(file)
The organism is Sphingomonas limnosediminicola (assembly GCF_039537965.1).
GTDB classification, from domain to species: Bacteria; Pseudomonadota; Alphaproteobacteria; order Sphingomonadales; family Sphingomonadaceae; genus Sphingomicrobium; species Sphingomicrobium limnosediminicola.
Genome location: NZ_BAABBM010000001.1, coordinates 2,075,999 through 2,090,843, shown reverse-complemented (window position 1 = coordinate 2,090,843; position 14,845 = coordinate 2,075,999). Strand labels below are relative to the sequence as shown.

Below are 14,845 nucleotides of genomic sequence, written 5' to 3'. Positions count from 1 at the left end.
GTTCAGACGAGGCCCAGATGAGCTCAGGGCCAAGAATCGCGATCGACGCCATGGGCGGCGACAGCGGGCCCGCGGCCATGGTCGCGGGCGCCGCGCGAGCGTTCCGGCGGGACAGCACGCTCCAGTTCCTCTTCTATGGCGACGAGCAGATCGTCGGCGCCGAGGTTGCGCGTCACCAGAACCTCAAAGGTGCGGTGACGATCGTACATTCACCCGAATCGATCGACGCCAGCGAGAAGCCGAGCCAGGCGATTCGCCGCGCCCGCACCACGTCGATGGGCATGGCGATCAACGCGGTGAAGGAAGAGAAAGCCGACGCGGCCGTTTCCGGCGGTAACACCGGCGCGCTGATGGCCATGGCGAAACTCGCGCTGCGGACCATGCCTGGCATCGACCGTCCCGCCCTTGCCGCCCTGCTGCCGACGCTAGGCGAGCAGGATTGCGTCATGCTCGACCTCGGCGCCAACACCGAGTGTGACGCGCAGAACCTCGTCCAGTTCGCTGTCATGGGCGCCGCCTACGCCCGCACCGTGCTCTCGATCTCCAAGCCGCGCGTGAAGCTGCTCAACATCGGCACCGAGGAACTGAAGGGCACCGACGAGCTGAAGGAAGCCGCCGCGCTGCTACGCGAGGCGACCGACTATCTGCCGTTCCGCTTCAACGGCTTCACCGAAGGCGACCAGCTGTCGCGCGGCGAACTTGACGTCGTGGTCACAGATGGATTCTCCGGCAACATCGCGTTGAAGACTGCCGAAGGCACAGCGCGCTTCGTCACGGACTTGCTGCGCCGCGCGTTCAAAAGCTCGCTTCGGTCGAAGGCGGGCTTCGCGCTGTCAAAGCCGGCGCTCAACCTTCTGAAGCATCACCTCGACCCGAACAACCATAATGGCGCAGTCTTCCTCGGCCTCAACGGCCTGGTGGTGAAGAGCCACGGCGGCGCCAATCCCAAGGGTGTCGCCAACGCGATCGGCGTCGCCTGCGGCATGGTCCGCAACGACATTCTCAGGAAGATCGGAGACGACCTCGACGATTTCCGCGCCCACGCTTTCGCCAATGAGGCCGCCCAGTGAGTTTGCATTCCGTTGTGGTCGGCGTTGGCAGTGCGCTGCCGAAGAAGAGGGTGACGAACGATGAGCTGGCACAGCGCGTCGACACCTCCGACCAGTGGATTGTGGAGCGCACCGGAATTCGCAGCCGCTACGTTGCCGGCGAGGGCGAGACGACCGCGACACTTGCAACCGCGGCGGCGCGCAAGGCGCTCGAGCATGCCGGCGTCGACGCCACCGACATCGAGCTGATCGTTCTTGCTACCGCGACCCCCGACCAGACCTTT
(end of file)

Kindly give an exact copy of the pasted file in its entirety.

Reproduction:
The organism is Sphingomonas limnosediminicola (assembly GCF_039537965.1).
GTDB classification, from domain to species: Bacteria; Pseudomonadota; Alphaproteobacteria; order Sphingomonadales; family Sphingomonadaceae; genus Sphingomicrobium; species Sphingomicrobium limnosediminicola.
Genome location: NZ_BAABBM010000001.1, coordinates 2,075,999 through 2,090,843, shown reverse-complemented (window position 1 = coordinate 2,090,843; position 14,845 = coordinate 2,075,999). Strand labels below are relative to the sequence as shown.

Below are 14,845 nucleotides of genomic sequence, written 5' to 3'. Positions count from 1 at the left end.
GTTCAGACGAGGCCCAGATGAGCTCAGGGCCAAGAATCGCGATCGACGCCATGGGCGGCGACAGCGGGCCCGCGGCCATGGTCGCGGGCGCCGCGCGAGCGTTCCGGCGGGACAGCACGCTCCAGTTCCTCTTCTATGGCGACGAGCAGATCGTCGGCGCCGAGGTTGCGCGTCACCAGAACCTCAAAGGTGCGGTGACGATCGTACATTCACCCGAATCGATCGACGCCAGCGAGAAGCCGAGCCAGGCGATTCGCCGCGCCCGCACCACGTCGATGGGCATGGCGATCAACGCGGTGAAGGAAGAGAAAGCCGACGCGGCCGTTTCCGGCGGTAACACCGGCGCGCTGATGGCCATGGCGAAACTCGCGCTGCGGACCATGCCTGGCATCGACCGTCCCGCCCTTGCCGCCCTGCTGCCGACGCTAGGCGAGCAGGATTGCGTCATGCTCGACCTCGGCGCCAACACCGAGTGTGACGCGCAGAACCTCGTCCAGTTCGCTGTCATGGGCGCCGCCTACGCCCGCACCGTGCTCTCGATCTCCAAGCCGCGCGTGAAGCTGCTCAACATCGGCACCGAGGAACTGAAGGGCACCGACGAGCTGAAGGAAGCCGCCGCGCTGCTACGCGAGGCGACCGACTATCTGCCGTTCCGCTTCAACGGCTTCACCGAAGGCGACCAGCTGTCGCGCGGCGAACTTGACGTCGTGGTCACAGATGGATTCTCCGGCAACATCGCGTTGAAGACTGCCGAAGGCACAGCGCGCTTCGTCACGGACTTGCTGCGCCGCGCGTTCAAAAGCTCGCTTCGGTCGAAGGCGGGCTTCGCGCTGTCAAAGCCGGCGCTCAACCTTCTGAAGCATCACCTCGACCCGAACAACCATAATGGCGCAGTCTTCCTCGGCCTCAACGGCCTGGTGGTGAAGAGCCACGGCGGCGCCAATCCCAAGGGTGTCGCCAACGCGATCGGCGTCGCCTGCGGCATGGTCCGCAACGACATTCTCAGGAAGATCGGAGACGACCTCGACGATTTCCGCGCCCACGCTTTCGCCAATGAGGCCGCCCAGTGAGTTTGCATTCCGTTGTGGTCGGCGTTGGCAGTGCGCTGCCGAAGAAGAGGGTGACGAACGATGAGCTGGCACAGCGCGTCGACACCTCCGACCAGTGGATTGTGGAGCGCACCGGAATTCGCAGCCGCTACGTTGCCGGCGAGGGCGAGACGACCGCGACACTTGCAACCGCGGCGGCGCGCAAGGCGCTCGAGCATGCCGGCGTCGACGCCACCGACATCGAGCTGATCGTTCTTGCTACCGCGACCCCCGACCAGACCTTT